Reading Time: 4 minutes

INFINITDENIM: A CIRCULAR ECONOMY AND JEANS

February, 21st 2021

It has never been easier to support a local community and nurture a circular economy, all you have to do is wear your favourite pair of jeans!

Words By Dina Abedini Niknam

Montse Bayen and Núria Nubiola, a biologist and an ambientologist, founded Back to Eco in 2016. The drive behind this initiative was to repurpose waste materials into new products. The pair wanted to reach back and reconnect to our simple human roots of repairing and reusing our items. Bayern and Nubiola have been working together since 2013 and through a lot of experimentation they finally designed and created a bag using their friends’ old jeans. “Since our first bag, more than 20 tons of post-consumer jeans have passed through our hands. We have worked tirelessly to create our business model based on a circular economy that could benefit our society and the planet”. The question you are probably asking now must be, what does Back to Eco have to do with Infinitdenim? Staiy is here to clarify.

In 2019 the Barcelona based brand created its own eco-recycled fabric that they called Infinitdenim. When they joined the fashion industry in 2020 by launching their first clothing line made using their own fabric, they decided that the fabric has to be the center of the brand, and hence converted the fabric name to the overall brand name. Even though the name was later changed, the beliefs and values of the brand stay the same and the company “continues to work as a non-profit association”.

 Since creating their first bag, Infinitdenim has gone through 20 tons of post-consumer jeans. “We have worked tirelessly to create our business model based on a circular economy that could benefit our society and the planet”. Back to Eco still carries a significant meaning to the brand. They kept the name, which now symbolises their goals and ambitions as they believed it still encapsulated the core of their mission. Among other things, to them the phrase stands for creative innovation, participation and social activism, and the demand for an ethical and sustainable fashion at the local level. 

Infinidenim believes in a circular economy and in sustainability in all aspects of production. All products are also produced in the brand’s own local workshops, ensuring reduced CO2 emissions and quality control. The dyes used for their jeans are registered with R.E.A.C.H. The dyes are sustainable due to a number of reasons, one of which being that the production of is “characterised by having low energy and water consumption”. They believe the chain starts with design, which is why they have a criteria consisting of points such as: avoiding materials that are hard to recycle, creating patterns that maximise the use of the fabric, and creating appealing products that are made of at least 50% recycled materials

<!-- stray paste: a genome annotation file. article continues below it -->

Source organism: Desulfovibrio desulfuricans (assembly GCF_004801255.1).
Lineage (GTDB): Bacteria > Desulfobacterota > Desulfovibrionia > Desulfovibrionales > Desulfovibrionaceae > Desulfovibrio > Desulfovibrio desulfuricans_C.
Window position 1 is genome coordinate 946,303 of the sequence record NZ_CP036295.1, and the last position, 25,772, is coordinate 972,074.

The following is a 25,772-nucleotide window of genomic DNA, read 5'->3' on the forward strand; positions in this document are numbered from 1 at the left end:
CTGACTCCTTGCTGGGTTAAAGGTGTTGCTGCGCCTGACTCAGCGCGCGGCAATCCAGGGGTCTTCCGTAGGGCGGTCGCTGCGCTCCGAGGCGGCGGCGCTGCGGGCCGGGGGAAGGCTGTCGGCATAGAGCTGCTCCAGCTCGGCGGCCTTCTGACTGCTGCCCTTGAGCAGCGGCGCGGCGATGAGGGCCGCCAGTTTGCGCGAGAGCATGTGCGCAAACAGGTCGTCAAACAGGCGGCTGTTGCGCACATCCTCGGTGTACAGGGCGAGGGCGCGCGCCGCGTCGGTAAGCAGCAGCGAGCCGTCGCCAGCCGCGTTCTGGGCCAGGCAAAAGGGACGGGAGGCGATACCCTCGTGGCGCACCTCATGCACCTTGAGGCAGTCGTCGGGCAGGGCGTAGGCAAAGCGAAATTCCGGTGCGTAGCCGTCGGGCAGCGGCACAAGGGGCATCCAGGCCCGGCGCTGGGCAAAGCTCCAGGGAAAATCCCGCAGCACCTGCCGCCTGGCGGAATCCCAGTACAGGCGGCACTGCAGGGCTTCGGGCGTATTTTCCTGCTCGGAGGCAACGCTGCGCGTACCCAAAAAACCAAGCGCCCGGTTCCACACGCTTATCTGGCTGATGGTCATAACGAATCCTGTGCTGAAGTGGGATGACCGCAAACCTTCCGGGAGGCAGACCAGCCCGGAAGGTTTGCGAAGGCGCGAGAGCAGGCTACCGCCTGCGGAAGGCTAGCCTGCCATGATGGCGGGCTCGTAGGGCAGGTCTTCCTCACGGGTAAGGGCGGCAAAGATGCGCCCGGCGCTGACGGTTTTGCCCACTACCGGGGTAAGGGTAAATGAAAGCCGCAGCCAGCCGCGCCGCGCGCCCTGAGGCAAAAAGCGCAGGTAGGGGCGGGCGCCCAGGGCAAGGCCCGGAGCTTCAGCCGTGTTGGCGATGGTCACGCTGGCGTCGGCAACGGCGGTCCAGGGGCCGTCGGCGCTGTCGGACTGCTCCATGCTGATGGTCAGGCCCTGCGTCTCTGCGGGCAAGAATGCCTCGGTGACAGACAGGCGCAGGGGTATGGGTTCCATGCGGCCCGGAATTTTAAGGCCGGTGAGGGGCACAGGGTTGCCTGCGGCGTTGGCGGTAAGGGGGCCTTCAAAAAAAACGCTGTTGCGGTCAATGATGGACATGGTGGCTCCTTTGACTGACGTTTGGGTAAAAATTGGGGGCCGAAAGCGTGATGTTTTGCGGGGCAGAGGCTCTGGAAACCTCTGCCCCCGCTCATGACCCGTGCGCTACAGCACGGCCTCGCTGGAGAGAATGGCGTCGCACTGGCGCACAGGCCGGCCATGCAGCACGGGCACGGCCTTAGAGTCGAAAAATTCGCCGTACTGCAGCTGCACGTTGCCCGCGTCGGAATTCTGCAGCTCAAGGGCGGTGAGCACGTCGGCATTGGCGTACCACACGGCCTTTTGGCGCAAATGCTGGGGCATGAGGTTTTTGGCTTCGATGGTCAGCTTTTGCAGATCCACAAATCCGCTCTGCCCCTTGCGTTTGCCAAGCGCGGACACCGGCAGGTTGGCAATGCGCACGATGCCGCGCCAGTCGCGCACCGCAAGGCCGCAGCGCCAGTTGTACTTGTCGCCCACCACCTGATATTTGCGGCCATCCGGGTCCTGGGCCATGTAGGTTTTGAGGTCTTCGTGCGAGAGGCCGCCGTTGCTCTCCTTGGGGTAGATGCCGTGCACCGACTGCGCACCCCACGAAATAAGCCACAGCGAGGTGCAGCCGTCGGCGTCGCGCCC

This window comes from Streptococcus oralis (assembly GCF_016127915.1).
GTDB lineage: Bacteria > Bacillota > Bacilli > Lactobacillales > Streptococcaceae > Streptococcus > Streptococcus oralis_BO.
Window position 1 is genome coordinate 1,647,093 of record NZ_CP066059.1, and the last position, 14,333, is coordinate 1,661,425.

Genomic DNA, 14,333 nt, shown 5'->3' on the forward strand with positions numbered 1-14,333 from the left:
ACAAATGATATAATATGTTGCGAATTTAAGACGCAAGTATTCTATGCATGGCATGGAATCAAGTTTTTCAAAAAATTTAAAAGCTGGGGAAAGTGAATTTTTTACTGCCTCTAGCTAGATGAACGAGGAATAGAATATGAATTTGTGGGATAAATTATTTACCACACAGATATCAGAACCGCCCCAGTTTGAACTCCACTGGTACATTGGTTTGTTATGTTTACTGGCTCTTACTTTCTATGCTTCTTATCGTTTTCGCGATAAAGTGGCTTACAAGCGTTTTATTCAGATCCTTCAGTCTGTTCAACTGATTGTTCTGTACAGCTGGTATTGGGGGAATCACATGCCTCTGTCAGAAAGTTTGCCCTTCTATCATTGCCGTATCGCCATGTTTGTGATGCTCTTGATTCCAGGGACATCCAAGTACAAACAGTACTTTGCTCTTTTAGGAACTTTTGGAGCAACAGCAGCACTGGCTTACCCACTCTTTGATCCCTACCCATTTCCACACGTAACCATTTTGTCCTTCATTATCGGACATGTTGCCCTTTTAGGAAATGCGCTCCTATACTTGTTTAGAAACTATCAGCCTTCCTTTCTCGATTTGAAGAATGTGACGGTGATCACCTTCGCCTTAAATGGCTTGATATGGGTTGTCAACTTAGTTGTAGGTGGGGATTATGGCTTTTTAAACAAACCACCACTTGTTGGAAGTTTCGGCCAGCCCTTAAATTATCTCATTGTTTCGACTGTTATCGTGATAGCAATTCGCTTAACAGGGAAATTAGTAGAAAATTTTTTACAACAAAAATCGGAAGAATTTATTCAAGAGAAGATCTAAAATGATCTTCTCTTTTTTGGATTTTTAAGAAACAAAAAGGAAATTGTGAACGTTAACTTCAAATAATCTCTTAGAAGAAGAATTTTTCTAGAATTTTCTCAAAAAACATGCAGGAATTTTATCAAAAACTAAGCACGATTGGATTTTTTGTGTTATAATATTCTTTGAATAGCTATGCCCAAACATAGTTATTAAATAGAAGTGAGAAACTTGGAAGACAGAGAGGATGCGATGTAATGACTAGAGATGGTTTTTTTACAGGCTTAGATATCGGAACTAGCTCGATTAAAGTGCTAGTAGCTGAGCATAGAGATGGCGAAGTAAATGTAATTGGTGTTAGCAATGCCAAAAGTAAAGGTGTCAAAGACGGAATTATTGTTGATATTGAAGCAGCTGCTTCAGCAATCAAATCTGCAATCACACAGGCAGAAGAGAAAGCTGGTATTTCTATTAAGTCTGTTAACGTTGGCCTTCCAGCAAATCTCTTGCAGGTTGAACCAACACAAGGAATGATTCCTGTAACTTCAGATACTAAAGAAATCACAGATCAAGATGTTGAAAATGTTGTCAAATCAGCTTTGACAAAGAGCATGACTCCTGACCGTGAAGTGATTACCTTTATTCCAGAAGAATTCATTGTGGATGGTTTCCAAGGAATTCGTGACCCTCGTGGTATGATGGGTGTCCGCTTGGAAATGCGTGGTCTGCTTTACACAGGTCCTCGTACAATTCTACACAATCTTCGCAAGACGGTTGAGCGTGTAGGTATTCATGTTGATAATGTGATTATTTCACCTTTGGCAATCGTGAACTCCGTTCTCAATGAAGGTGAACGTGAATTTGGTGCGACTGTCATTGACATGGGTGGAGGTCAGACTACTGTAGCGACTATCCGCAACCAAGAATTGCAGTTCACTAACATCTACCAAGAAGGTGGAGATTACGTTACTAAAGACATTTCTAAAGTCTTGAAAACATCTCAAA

Speaking of, the materials also have to stack up against an environment-conscious criteria. For instance, fossil-fuel derived fabrics such as polyester are avoided, materials should either consist of recycled or organic compounds, and they have to be purchased locally to reduce the carbon footprint of the delivery process. Of course, they also use their own Infinitdenim fabric, locally produced in Catalonia, and consisting of 30% post-consumer denim, 30% recycled pre-consumer cotton, and 40% cellulose from sustainably cultivated forests. To Infinitdenim, the concept of a circular economy goes beyond simply transforming materials to be continuously reused, more specifically, it goes beyond production. They do, of course, advocate for reducing consumption and the associated creation of waste, the duo says the following: “the circular economy that we defend is also a way of visualizing the world. This is an economy that goes beyond the particular benefit, since it bets for a global profit in which in every transaction we all win”. All the work that the members of Infinidenim invest in, all their connections made and people educated, everything is driven by the desire “to move forward – together, towards more friendly economic models with [both] the planet and with people [in mind].”